Author Topic: Lending Club Results - NEGATIVE RETURNS  (Read 2882 times)

jheizer

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Re: Lending Club Results - NEGATIVE RETURNS
« Reply #15 on: June 11, 2017, 12:24:03 PM »
Since a lot of talk is about moving to fundraise, my question is how can you really make that decision with any better information than what is available with LC.  Aren't all there ereits designed to hold property for like 5 years then disolve/sell?  So you really have no idea what the actual return is until that happens.   8% now but a closing sale price negative and that return goes to junk too.

At least I feel like that was the stated goals off them before.  I was trying to find it quickly again but on my phone and they seem to have rearranged their site since I last looked at it.
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dr.everett

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Re: Lending Club Results - NEGATIVE RETURNS
« Reply #16 on: June 11, 2017, 01:32:22 PM »
So you really have no idea what the actual return is until that happens.   8% now but a closing sale price negative and that return goes to junk too.

They are paying the 8% now as they go along. I've had an investment with them of $3k for the last year and every quarter so far I received about $60. Not sure about the hold for 5 years and sell part as I hadn't seen/read anything like that. They also have automatic reinvestment so that the dividends are automatically reinvested in the EREIT that generated it.

As stands today I'm invested in each of their 3 current EREITs, all of which have the same current return and objectives, the differences between them being the region of the US they invest in. (West Coast, Midwest, and East Coast) They provide detailed info on the property being loaned to and the management firm that is associated with the property. Each EREIT currently has 5-20 properties and they typically add 5-10 additional properties every few months.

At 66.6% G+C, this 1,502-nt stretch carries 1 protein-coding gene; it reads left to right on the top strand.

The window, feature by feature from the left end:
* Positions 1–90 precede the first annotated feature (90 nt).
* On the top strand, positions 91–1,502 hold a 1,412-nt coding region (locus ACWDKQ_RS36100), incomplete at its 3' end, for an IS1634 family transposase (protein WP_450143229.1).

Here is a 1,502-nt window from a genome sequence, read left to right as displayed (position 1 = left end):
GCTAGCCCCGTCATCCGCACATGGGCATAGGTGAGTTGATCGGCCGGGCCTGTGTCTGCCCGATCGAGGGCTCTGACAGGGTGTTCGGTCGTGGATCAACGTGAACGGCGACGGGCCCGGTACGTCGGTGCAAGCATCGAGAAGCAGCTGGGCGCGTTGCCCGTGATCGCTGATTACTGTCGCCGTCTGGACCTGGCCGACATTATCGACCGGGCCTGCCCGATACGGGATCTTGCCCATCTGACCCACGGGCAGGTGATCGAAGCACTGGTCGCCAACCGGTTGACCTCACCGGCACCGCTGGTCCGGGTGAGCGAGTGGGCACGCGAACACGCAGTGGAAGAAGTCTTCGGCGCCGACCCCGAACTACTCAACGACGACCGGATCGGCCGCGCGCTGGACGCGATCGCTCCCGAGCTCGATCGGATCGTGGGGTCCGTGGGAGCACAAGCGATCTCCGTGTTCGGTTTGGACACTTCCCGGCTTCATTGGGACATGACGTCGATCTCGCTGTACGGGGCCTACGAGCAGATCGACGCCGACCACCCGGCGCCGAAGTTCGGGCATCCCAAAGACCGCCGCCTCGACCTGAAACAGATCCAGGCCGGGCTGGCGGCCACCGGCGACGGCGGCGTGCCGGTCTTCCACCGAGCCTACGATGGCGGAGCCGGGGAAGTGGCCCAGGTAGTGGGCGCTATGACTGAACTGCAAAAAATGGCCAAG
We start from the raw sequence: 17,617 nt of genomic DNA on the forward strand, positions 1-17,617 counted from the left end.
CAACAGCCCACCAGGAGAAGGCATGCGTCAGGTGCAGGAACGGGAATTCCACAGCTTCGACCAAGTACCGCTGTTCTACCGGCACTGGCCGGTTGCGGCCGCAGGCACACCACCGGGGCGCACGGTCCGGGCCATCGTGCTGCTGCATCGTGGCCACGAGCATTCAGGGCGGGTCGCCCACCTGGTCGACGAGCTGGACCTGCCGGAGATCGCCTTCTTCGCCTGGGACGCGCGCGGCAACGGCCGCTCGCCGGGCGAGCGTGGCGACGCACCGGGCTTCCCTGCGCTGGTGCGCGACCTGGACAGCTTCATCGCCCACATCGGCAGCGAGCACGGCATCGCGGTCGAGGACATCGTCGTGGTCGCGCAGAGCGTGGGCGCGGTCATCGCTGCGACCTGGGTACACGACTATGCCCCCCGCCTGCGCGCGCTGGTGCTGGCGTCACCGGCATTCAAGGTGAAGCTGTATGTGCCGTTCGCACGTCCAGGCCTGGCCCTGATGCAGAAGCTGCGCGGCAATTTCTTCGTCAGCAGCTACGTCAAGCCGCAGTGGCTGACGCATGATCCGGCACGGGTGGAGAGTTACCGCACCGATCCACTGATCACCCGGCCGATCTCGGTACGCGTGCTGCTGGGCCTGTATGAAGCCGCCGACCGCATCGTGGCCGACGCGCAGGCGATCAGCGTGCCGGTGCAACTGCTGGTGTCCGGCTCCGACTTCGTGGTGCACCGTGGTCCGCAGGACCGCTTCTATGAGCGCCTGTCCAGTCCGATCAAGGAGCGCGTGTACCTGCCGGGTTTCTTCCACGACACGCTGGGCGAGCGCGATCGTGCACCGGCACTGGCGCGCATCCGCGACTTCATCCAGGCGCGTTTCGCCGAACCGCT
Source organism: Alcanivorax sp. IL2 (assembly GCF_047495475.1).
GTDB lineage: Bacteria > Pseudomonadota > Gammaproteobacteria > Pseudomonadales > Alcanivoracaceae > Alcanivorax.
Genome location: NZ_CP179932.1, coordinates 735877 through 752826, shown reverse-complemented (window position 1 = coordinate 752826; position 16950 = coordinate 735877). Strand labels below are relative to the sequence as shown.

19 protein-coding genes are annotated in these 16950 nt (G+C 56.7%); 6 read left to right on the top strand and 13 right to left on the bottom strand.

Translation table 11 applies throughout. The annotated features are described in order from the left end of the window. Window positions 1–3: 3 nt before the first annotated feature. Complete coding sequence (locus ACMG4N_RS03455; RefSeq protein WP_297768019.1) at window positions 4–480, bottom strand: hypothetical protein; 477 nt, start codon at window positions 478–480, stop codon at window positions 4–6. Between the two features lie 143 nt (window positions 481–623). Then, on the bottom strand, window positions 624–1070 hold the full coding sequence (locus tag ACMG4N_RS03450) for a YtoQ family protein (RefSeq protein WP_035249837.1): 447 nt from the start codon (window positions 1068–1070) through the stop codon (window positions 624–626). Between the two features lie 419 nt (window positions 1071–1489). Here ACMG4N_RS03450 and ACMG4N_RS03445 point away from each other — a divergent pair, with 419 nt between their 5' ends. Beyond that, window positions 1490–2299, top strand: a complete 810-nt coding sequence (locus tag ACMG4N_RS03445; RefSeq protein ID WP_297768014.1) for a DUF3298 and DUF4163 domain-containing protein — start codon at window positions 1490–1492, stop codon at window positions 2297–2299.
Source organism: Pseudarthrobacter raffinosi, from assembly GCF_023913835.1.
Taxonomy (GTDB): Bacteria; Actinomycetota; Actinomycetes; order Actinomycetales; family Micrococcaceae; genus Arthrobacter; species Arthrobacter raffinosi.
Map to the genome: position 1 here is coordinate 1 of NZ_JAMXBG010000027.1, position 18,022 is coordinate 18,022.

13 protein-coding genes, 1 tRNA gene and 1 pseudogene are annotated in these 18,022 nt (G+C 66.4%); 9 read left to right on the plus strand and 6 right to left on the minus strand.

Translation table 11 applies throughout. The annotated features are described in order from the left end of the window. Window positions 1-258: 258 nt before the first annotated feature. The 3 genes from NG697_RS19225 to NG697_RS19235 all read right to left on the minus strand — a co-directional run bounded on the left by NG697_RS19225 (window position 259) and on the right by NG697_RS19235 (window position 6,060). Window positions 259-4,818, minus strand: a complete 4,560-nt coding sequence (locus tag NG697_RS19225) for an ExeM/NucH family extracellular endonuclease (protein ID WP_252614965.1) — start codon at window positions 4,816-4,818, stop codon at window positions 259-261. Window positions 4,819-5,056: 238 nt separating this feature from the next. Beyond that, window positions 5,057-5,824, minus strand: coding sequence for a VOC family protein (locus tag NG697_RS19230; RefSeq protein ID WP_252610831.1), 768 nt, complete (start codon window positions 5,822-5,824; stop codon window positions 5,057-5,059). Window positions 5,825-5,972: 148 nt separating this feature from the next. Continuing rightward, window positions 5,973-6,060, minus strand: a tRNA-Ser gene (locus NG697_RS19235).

AnilG

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Re: Lending Club Results - NEGATIVE RETURNS
« Reply #17 on: June 11, 2017, 03:30:21 PM »
Thanks for the chuckle about shiny things. I tend to get stuck with some words sometime.

In the past I have been part of several private real-estate partnerships. Sustaining 8+% might be unrealistic. What kind of historical data Fundrise provides on properties? Do you know cash-over-cash, LTV for these properties? Do you know exactly what properties (location address) included in your investment? Any claims of above 4-5% usually gets my warning flags up. Yeah, all real-estate investment sales pitches starts with we have collateral and your investment is safe. All new expenses start showing up when properties start going bad.

At the risk of sounding like a fanboy of Fundrise, I like it for the following reasons:

1. It's real estate backed, so if for some reason things go sideways, there are land, buildings, etc. as collateral.
2. The returns average between 8-8.5% so far, compared to 1-1.5% after all chargeoffs, losses, etc. with Lending Club for this year.